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Molecular basis for substrate and inhibitor interactions with the glycine transporter, GlyT2

R.J. Vandenberg,1 J.E. Carland,1 M. Thomas,2 A. Edington,1 M.L. O'Mara2 and R.M. Ryan,1 1Discipline of Pharmacology, School of Medical Sciences, University of Sydney, NSW 2006, Australia and 2School of Chemistry, Australian National University, Canberra, ACT 2601, Australia.

Two subtypes of glycine transporters, GlyT1 and GlyT2, work to regulate extracellular glycine concentrations. While both glycine and sarcosine are GlyT1 substrates, GlyT2 is exquisitely selective for glycine. No other amino acid can be transported or modulate glycine transport by GlyT2. The primary substrate binding site, S1, lies towards the centre of GlyT2 and residues lining this site are proposed to contribute to substrate specificity (Yamashita et al., 2005). More recently, a second substrate binding site (S2) has been proposed to lie above S1, with substrate binding to S2 triggering the release of substrate from the S1 (Shi et al., 2008). We have investigated the molecular basis for substrate selectivity of GlyT2 and explored the possible existence of S2 in this transporter. Site-directed mutagenesis was employed to mutate residues within the predicted S1 and S2 sites of GlyT2. Transporters were expressed in Xenopus laevis oocytes and activity was monitored using two-electrode voltage clamp. Mutations within the GlyT2 S1 site changed substrate selectivity. For example, W482F changes GlyT2 from being highly selective for glycine to a promiscuous transporter that allows transport of alanine, valine, leucine, cysteine, serine, tyrosine and phenylalanine. Mutations within the proposed S2 site did not alter substrate selectivity of GlyT2. The GlyT2 inhibitor, ALX1393, causes a reduction in maximal rate of glycine transport and also increases the K0.5 for glycine, demonstrating that it has characteristics of both a competitive and non-competitive inhibitor. Mutations within S1 significantly reduced ALX1393 potency (P<0.05). However, mutations within the proposed S2 site did not alter ALX1393 potency.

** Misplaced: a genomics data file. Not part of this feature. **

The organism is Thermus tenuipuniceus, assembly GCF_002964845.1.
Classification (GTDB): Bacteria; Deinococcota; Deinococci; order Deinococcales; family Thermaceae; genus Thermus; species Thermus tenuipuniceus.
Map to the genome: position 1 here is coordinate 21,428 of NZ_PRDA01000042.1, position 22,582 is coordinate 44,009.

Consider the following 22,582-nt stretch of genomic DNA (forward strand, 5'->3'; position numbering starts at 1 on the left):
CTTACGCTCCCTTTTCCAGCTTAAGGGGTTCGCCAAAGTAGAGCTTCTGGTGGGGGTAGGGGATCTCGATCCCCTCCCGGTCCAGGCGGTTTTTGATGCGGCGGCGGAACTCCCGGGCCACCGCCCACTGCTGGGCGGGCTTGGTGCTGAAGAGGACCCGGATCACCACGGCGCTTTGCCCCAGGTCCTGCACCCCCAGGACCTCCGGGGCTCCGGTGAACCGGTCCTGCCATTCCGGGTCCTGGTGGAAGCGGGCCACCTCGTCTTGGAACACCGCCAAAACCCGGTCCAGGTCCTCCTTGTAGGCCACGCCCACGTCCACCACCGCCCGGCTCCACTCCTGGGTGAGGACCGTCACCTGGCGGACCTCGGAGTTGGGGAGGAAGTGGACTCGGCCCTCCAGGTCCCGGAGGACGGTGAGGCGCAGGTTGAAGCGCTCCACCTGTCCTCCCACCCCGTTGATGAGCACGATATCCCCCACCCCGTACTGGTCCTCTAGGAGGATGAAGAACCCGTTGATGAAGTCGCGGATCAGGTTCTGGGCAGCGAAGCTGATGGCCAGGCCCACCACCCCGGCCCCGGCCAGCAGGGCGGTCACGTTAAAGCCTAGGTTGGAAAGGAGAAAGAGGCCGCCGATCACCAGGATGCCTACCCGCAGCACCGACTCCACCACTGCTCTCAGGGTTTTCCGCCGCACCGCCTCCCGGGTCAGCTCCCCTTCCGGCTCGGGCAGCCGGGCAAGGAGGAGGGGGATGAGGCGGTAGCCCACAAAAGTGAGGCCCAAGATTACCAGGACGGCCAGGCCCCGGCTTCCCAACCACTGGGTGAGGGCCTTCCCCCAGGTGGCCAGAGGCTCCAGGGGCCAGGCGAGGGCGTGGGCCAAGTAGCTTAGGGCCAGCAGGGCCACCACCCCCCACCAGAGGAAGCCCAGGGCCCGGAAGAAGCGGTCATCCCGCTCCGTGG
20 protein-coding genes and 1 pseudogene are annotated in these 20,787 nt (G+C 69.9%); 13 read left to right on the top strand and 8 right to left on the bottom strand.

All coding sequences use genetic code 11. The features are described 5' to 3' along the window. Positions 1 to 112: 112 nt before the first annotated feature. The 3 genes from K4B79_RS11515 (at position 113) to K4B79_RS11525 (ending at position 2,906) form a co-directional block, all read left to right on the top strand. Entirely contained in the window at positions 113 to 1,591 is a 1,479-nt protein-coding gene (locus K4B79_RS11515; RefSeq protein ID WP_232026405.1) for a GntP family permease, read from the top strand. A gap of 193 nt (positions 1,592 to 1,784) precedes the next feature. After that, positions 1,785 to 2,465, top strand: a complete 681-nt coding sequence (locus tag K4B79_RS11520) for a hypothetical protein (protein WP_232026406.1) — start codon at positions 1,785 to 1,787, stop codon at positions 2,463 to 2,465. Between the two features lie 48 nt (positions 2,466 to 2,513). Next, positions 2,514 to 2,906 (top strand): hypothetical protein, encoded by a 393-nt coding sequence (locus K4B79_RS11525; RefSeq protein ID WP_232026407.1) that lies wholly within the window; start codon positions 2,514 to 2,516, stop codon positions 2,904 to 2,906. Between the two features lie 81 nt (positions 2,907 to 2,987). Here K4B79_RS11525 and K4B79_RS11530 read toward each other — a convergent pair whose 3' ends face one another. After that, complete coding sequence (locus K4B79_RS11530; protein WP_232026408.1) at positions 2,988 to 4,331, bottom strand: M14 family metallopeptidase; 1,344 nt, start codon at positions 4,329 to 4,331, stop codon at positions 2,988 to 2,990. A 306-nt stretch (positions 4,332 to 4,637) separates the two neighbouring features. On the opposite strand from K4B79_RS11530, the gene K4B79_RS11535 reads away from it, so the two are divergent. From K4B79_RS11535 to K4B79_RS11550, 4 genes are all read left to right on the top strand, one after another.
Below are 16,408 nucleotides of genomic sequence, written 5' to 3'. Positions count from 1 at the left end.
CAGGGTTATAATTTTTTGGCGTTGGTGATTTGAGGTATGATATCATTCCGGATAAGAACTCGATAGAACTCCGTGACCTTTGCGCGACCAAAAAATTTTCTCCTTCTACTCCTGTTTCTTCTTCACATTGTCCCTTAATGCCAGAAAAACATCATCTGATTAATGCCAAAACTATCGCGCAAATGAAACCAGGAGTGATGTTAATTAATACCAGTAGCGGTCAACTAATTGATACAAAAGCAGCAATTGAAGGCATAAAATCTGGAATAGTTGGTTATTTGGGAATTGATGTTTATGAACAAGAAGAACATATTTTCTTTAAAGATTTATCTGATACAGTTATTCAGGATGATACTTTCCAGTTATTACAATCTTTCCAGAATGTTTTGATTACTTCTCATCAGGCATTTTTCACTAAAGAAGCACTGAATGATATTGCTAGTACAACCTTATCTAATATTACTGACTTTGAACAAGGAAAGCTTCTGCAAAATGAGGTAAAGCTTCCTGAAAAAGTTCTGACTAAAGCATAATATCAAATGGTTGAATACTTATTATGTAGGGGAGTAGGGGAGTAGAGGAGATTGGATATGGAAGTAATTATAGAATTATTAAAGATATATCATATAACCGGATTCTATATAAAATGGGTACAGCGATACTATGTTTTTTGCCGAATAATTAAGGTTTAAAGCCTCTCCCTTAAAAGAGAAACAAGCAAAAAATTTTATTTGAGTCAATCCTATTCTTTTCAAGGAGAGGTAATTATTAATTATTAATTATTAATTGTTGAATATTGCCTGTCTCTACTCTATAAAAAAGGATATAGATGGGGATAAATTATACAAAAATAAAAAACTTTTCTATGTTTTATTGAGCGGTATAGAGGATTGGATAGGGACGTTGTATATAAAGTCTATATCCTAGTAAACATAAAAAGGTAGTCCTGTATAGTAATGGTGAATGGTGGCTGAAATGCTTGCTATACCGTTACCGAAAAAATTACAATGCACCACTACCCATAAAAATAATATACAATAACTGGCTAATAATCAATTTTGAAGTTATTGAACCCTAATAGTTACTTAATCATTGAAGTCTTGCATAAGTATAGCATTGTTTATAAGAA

Our findings demonstrate that subtle changes within the S1 binding site have a significant impact on the substrate selectivity of GlyT2. We do not find any evidence in support of a S2 site and if it does exist, then it does not contribute to substrate selectivity. We also demonstrate that the binding site for the GlyT2 selective inhibitor, ALX1393, overlaps with the S1 substrate binding site.

Shi L, Quick M, Zhao Y, Weinstein H, Javitch JA. (2008) Mol Cell 30, 667-73.

Yamashita A, Singh SK, Kawate T, Jin Y, Gouaux E. (2005) Nature 437, 215-23.